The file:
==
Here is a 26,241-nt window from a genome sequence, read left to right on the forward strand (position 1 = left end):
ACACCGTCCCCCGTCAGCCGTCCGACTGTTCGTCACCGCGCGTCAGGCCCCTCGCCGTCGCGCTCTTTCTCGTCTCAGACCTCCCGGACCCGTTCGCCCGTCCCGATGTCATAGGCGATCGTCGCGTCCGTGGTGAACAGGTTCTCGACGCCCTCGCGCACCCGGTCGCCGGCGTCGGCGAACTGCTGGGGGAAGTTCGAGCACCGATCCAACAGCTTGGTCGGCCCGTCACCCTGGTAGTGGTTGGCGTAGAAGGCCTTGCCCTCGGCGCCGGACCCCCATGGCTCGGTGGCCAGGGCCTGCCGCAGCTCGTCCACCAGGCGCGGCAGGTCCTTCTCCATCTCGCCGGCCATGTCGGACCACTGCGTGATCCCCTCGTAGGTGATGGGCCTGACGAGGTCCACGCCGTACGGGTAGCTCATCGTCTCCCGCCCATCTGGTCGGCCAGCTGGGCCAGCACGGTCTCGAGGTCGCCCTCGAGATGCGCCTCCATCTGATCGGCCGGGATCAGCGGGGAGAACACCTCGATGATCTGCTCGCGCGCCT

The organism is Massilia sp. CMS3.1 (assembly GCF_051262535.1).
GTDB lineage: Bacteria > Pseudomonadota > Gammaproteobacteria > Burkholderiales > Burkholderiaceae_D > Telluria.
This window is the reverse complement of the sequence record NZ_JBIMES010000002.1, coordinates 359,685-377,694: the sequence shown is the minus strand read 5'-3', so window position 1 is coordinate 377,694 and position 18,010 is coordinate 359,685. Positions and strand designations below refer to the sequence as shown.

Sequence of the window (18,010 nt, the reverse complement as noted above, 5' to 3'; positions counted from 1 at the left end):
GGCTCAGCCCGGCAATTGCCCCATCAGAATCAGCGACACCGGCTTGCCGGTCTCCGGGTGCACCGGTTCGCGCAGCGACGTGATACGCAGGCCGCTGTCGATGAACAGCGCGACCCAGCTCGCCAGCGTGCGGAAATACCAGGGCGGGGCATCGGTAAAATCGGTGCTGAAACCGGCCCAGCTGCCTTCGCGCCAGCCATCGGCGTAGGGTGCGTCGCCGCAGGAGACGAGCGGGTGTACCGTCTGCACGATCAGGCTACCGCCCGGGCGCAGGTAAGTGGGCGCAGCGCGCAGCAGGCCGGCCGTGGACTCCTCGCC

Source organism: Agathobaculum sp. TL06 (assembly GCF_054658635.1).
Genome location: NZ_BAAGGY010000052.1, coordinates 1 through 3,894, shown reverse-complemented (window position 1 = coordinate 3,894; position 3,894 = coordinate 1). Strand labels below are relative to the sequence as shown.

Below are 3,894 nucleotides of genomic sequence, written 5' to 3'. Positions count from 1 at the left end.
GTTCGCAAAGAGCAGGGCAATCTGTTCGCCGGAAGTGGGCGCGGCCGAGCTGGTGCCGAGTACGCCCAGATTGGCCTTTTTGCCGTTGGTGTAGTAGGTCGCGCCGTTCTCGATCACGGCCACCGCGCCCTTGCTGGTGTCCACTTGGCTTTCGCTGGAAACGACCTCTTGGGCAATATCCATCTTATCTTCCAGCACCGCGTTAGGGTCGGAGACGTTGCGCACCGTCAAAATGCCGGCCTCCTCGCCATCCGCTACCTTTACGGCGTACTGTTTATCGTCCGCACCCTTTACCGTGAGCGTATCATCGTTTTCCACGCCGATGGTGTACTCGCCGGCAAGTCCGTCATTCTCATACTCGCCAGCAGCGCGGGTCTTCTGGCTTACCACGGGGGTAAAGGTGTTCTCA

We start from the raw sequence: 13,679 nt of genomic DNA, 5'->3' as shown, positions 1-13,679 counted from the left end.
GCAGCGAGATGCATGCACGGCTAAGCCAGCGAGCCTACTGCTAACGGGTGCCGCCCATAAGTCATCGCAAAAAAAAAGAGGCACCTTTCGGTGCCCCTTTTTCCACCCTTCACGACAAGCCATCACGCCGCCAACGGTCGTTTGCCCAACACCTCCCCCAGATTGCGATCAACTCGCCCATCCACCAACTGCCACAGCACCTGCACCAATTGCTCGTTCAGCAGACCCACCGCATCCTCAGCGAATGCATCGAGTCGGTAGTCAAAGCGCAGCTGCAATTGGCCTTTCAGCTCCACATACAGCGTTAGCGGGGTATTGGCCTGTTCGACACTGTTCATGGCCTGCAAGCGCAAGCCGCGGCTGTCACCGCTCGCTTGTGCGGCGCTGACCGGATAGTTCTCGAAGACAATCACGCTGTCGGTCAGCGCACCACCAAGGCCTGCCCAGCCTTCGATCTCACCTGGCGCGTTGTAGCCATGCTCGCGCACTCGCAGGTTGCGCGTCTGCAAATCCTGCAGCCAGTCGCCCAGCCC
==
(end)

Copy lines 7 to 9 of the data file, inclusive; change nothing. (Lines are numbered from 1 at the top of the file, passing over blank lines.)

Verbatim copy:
GGCTCAGCCCGGCAATTGCCCCATCAGAATCAGCGACACCGGCTTGCCGGTCTCCGGGTGCACCGGTTCGCGCAGCGACGTGATACGCAGGCCGCTGTCGATGAACAGCGCGACCCAGCTCGCCAGCGTGCGGAAATACCAGGGCGGGGCATCGGTAAAATCGGTGCTGAAACCGGCCCAGCTGCCTTCGCGCCAGCCATCGGCGTAGGGTGCGTCGCCGCAGGAGACGAGCGGGTGTACCGTCTGCACGATCAGGCTACCGCCCGGGCGCAGGTAAGTGGGCGCAGCGCGCAGCAGGCCGGCCGTGGACTCCTCGCC

Source organism: Agathobaculum sp. TL06 (assembly GCF_054658635.1).
Genome location: NZ_BAAGGY010000052.1, coordinates 1 through 3,894, shown reverse-complemented (window position 1 = coordinate 3,894; position 3,894 = coordinate 1). Strand labels below are relative to the sequence as shown.